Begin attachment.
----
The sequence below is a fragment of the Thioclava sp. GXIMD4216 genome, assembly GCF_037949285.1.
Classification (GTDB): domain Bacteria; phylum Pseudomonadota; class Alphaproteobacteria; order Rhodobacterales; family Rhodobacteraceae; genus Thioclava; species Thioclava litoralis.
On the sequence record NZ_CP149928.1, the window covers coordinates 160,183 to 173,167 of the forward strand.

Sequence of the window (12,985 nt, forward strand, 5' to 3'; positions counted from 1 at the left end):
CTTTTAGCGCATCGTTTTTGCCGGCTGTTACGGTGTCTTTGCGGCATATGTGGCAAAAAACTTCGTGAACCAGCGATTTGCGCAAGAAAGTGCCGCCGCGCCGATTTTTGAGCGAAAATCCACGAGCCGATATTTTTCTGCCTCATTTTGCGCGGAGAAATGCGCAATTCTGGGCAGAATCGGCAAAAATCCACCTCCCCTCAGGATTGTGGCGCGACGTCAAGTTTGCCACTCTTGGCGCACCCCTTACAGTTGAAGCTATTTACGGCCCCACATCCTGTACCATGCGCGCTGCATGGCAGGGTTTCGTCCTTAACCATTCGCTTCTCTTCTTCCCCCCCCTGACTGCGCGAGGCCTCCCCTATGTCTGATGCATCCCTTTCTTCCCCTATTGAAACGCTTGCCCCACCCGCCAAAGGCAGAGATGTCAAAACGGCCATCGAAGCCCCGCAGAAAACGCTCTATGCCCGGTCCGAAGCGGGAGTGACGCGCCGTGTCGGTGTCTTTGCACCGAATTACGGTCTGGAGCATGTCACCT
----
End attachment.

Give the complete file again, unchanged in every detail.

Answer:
The sequence below is a fragment of the Thioclava sp. GXIMD4216 genome, assembly GCF_037949285.1.
Classification (GTDB): domain Bacteria; phylum Pseudomonadota; class Alphaproteobacteria; order Rhodobacterales; family Rhodobacteraceae; genus Thioclava; species Thioclava litoralis.
On the sequence record NZ_CP149928.1, the window covers coordinates 160,183 to 173,167 of the forward strand.

Sequence of the window (12,985 nt, forward strand, 5' to 3'; positions counted from 1 at the left end):
CTTTTAGCGCATCGTTTTTGCCGGCTGTTACGGTGTCTTTGCGGCATATGTGGCAAAAAACTTCGTGAACCAGCGATTTGCGCAAGAAAGTGCCGCCGCGCCGATTTTTGAGCGAAAATCCACGAGCCGATATTTTTCTGCCTCATTTTGCGCGGAGAAATGCGCAATTCTGGGCAGAATCGGCAAAAATCCACCTCCCCTCAGGATTGTGGCGCGACGTCAAGTTTGCCACTCTTGGCGCACCCCTTACAGTTGAAGCTATTTACGGCCCCACATCCTGTACCATGCGCGCTGCATGGCAGGGTTTCGTCCTTAACCATTCGCTTCTCTTCTTCCCCCCCCTGACTGCGCGAGGCCTCCCCTATGTCTGATGCATCCCTTTCTTCCCCTATTGAAACGCTTGCCCCACCCGCCAAAGGCAGAGATGTCAAAACGGCCATCGAAGCCCCGCAGAAAACGCTCTATGCCCGGTCCGAAGCGGGAGTGACGCGCCGTGTCGGTGTCTTTGCACCGAATTACGGTCTGGAGCATGTCACCT